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Living Liturgy: a Year for Priests

Living Liturgy: a Year for Priests
The priest draws the faithful together around Christ Himself. Bishop Anthony Fisher OP (back) with (from left): Fr John McSweeney, Fr Warren Edwards, Fr Robert McGuckin, Deacon John Watkins, Fr Suresh Kumar MSFS and Fr Fernando Montano MG. Photo: David Tang

Julie Kelly
Living Liturgy with Julie Kelly
Catholic Outlook, June 2010

I hope it has been. I hope it has been a year of celebration for our priests but also a celebration of the witness of priests to us. I hope during this year many have gone up to their clergy and said “Thanks”.

Cardinal Mahoney said: “The priest must know how to evangelise, to catechise, to preach, to pray, to celebrate, to discern, but above all he must know how to draw all the members of the Catholic community together into communion and mutual service.” 1

And then secondary to all this, some clergy need to be able to administer a parish collaboratively with their community. In sum – a daunting task indeed.

There is only one Priest: Jesus Christ, the High Priest. This year celebrates first that the Priest is Jesus Christ. The Preface of the Ordination Rite tells us further that in order that this one priesthood of Christ should continue in the Church, Christ instituted the dignity of a royal priesthood through Baptism.

From the royal priesthood of the baptised, God chooses men to share in the sacred ministry, conferring on them the sacrament of orders.  Ordination promotes, realises and makes tangible the baptismal priesthood of the people of God.2

Ordination flows from Baptism and so a priest is called by the Holy Spirit and in the person of Christ to be, with his bishop, head and shepherd of his people, and servant of their faith.

The grace of the Sacrament of Holy Orders, like the grace of the Sacrament of Marriage, is given to enable a life lived in service of others.

At their ordination, they hear from their bishop: “Know what you are doing and imitate the mystery you celebrate. In the memorial of the Lord’s death and resurrection, make every effort to die to sin and walk in the new life of Christ”3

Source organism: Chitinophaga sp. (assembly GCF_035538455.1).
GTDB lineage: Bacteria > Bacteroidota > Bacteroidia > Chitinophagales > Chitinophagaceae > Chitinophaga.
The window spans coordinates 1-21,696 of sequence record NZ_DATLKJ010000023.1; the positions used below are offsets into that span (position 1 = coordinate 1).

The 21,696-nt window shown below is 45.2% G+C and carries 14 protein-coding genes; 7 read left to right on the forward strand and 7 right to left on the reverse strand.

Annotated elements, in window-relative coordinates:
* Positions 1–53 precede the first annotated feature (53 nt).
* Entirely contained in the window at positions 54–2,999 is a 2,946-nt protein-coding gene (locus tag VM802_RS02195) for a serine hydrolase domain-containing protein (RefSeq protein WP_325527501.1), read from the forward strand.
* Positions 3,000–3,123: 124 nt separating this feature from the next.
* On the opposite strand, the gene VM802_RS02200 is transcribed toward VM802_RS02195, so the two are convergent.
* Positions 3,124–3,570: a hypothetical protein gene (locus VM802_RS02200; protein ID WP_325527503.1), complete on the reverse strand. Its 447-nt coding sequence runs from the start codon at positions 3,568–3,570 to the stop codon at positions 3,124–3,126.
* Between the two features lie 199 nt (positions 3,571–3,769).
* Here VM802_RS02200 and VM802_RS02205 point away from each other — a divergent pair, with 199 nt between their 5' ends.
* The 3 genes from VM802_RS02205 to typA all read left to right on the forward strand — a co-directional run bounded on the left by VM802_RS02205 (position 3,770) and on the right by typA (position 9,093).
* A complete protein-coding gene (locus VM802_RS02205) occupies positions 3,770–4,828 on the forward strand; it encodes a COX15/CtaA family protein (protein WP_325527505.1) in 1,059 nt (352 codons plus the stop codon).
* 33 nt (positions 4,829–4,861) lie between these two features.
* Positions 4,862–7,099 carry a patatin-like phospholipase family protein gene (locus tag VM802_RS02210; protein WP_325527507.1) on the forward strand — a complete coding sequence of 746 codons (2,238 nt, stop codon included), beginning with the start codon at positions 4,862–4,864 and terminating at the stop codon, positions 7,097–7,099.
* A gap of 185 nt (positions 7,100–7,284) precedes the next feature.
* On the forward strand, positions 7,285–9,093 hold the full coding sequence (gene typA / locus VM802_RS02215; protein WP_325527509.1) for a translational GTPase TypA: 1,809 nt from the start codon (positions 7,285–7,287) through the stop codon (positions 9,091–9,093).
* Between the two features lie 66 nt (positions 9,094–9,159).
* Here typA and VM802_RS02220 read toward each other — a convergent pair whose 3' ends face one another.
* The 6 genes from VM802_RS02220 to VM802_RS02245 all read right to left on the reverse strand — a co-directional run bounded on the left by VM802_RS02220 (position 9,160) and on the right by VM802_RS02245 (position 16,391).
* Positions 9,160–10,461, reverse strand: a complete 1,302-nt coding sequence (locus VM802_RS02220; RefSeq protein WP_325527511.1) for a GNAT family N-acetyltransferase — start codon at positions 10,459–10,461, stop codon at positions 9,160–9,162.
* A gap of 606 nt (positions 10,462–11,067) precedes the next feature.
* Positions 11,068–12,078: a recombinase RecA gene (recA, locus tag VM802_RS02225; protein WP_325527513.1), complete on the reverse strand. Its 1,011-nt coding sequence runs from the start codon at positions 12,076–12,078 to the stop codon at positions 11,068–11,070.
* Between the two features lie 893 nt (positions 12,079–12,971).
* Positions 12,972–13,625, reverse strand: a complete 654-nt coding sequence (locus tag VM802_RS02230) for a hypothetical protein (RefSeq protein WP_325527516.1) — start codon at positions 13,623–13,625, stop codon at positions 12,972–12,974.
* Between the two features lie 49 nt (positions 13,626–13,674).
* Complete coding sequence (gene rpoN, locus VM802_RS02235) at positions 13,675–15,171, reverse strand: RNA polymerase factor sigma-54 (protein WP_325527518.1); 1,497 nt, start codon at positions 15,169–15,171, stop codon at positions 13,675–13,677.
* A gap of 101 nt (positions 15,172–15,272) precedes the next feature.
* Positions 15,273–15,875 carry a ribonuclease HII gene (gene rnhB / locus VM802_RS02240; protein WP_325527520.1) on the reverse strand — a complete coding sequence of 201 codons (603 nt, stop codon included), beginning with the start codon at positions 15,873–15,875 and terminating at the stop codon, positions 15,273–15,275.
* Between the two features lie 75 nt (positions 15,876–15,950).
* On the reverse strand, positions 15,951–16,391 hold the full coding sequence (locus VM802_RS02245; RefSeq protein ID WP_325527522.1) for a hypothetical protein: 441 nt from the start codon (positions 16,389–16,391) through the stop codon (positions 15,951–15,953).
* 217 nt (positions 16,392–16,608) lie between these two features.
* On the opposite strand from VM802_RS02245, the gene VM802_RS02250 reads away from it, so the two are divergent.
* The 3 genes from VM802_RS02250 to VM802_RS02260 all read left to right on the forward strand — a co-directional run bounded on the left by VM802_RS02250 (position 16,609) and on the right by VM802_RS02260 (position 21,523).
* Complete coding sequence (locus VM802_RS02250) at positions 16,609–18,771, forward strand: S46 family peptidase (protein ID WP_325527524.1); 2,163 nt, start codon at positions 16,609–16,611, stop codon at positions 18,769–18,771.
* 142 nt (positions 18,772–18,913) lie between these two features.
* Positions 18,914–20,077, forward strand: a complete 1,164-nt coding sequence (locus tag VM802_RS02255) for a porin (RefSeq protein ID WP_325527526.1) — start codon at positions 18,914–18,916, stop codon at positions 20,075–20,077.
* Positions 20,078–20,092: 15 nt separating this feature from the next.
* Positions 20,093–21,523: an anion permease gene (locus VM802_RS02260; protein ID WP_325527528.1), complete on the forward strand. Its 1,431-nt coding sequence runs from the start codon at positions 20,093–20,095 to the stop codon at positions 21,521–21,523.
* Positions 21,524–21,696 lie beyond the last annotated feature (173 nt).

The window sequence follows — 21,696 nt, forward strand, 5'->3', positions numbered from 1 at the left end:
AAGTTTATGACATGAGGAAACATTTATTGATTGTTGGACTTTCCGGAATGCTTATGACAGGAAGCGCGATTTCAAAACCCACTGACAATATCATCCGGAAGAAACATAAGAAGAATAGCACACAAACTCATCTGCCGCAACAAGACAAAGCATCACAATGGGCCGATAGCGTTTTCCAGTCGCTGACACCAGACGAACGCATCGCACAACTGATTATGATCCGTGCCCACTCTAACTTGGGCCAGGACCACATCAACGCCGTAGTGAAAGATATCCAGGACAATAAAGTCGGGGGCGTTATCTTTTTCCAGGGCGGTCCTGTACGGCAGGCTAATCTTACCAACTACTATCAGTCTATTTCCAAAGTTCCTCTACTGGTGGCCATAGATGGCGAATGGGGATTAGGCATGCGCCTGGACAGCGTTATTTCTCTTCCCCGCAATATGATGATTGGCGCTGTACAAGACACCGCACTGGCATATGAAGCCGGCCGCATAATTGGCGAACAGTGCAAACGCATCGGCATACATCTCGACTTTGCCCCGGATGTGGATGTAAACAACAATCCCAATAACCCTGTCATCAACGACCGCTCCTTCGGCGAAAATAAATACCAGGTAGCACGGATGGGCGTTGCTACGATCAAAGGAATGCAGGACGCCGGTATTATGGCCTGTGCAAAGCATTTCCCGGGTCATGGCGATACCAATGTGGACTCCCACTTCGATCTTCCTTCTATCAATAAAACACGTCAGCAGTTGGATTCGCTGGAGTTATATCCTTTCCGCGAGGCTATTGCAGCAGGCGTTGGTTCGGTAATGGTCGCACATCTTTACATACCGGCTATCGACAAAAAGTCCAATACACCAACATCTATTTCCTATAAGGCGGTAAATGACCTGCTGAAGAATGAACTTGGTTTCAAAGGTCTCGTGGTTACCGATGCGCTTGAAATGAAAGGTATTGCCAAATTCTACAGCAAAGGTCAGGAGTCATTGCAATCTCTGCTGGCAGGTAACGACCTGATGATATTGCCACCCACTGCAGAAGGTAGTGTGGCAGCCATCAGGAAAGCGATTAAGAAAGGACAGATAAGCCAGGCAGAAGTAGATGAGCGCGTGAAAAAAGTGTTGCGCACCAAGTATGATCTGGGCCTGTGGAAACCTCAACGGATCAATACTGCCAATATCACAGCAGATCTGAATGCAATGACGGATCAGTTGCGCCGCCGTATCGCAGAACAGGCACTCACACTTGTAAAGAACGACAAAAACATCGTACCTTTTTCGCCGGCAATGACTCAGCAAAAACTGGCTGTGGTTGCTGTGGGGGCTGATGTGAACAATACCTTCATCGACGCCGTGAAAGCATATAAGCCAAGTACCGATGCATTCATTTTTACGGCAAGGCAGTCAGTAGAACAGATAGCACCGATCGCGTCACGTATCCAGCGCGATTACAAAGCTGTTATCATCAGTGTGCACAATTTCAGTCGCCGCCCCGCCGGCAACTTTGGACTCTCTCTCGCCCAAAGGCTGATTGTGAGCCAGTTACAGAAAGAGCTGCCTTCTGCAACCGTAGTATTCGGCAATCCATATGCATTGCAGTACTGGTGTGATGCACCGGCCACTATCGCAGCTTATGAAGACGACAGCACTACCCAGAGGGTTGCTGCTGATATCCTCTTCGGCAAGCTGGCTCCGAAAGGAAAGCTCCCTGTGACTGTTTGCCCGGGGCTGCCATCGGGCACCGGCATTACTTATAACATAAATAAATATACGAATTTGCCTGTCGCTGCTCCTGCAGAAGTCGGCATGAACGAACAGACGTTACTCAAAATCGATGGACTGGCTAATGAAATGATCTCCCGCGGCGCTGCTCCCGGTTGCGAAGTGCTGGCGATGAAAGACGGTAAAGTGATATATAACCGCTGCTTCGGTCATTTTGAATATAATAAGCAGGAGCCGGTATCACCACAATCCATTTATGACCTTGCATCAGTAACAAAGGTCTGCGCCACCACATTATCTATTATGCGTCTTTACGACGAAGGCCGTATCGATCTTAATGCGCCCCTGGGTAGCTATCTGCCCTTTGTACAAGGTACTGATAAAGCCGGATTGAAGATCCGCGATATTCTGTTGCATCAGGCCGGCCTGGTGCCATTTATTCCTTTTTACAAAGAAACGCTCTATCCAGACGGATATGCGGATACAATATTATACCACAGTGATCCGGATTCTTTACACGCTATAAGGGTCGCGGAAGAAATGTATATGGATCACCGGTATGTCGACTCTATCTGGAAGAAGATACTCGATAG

Ordination is lived out in communion, in relationship with and for the baptised in loving service modeled on the interconnection of the relationships in the Trinity.4

We have celebrated in the Year for Priests this relationship lived out in the life of the ordained as he proclaims with authority the Word of God; gathers together the faithful, maintaining unity and celebrating the sacraments – initiating through Baptism, Confirmation and Eucharist.

The Eucharist being “source and summit” the priest draws the faithful together around Christ Himself.5

This Year for Priests has given us the opportunity as Church to reflect more deeply on the distinctive vocation of the priest. Let it not be the end of that reflection but ongoing so that a deep and meaningful relationship can continue to grow.

All priests need to know that we are indeed in communion when they are breaking bread and visible, and when they are less visible ministering to the sick and us sinners, and in prayer.

Let us be thankful and pray for our priests that they may be given the grace to live the life of holiness to which they are called.

Julie Kelly is Diocesan Co-ordinator for Sacraments of Initiation for Children & Adults (RCIA) and Officer for Liturgical Formation
Ph: 02 8838 3416


1 Cardinal Mahoney, Ministry is not an Abstraction, Origins, Vol 39.1

2 Pope John Paul II, Pastores dabo vobis .17

3 Rite of Ordination 14

4 Pope John Paul II, Pastores dabo vobis .12

5 Lumen Gentium 10.2

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